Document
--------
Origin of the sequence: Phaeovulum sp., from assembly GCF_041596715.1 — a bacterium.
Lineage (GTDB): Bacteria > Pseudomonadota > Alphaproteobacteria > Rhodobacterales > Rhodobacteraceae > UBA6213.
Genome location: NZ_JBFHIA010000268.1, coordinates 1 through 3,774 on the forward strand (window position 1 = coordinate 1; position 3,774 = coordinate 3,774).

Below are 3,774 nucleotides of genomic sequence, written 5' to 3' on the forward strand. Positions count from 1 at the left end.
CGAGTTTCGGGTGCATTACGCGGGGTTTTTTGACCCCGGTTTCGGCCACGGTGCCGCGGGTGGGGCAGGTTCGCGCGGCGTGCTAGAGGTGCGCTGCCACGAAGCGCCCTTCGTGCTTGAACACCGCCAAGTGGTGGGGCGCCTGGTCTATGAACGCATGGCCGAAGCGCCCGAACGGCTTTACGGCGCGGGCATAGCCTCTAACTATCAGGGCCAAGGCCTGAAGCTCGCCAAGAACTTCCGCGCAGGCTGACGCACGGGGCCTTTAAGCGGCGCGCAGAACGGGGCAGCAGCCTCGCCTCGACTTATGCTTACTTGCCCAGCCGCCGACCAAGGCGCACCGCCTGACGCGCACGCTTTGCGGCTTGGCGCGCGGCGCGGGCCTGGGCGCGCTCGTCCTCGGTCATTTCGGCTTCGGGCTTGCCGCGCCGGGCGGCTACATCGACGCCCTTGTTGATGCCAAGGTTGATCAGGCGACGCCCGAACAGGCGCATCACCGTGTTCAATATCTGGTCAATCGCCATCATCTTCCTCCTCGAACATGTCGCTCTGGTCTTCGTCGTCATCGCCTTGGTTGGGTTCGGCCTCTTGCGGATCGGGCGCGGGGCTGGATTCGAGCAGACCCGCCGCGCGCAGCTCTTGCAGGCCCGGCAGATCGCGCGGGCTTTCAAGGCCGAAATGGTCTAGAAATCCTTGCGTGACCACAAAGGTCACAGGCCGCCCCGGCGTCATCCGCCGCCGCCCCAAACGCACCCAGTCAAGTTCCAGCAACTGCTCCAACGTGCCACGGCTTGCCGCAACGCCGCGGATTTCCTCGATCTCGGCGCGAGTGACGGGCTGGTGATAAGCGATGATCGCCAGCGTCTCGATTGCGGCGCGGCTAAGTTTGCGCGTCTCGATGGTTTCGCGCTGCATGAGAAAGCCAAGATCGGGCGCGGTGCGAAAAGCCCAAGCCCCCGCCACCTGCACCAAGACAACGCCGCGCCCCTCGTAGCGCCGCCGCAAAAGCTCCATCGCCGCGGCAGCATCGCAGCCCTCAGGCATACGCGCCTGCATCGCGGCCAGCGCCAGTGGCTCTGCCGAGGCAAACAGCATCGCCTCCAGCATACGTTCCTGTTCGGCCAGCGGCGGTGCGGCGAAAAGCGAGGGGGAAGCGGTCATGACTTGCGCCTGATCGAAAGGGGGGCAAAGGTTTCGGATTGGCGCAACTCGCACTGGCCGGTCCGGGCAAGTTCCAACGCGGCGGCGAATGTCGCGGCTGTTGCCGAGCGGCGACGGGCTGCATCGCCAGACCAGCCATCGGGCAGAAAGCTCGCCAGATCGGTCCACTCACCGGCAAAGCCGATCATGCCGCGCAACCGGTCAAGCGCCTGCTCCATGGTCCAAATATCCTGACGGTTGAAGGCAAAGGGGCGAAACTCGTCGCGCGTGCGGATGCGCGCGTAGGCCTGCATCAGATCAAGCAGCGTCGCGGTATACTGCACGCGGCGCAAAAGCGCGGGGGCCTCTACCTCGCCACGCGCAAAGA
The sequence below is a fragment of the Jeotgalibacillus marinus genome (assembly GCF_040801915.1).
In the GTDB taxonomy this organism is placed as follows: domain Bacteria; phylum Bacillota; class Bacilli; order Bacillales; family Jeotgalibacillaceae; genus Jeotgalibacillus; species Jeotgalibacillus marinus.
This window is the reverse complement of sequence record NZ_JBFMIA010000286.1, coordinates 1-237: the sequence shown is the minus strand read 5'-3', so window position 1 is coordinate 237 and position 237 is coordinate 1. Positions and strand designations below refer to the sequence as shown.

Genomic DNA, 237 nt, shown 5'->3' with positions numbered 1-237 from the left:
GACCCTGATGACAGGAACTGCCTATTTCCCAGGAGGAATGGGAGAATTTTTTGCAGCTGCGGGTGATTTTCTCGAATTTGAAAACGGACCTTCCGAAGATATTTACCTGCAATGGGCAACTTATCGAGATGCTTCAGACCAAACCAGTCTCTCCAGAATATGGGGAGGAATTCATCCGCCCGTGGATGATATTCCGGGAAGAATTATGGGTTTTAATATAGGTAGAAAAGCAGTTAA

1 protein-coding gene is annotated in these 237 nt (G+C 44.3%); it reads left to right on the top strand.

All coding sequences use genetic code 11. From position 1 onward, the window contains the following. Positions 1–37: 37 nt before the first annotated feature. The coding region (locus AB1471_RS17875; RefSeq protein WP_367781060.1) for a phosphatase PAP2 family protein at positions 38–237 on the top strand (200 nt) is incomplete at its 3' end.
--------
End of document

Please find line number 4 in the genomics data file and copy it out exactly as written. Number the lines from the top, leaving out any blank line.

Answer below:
Below are 3,774 nucleotides of genomic sequence, written 5' to 3' on the forward strand. Positions count from 1 at the left end.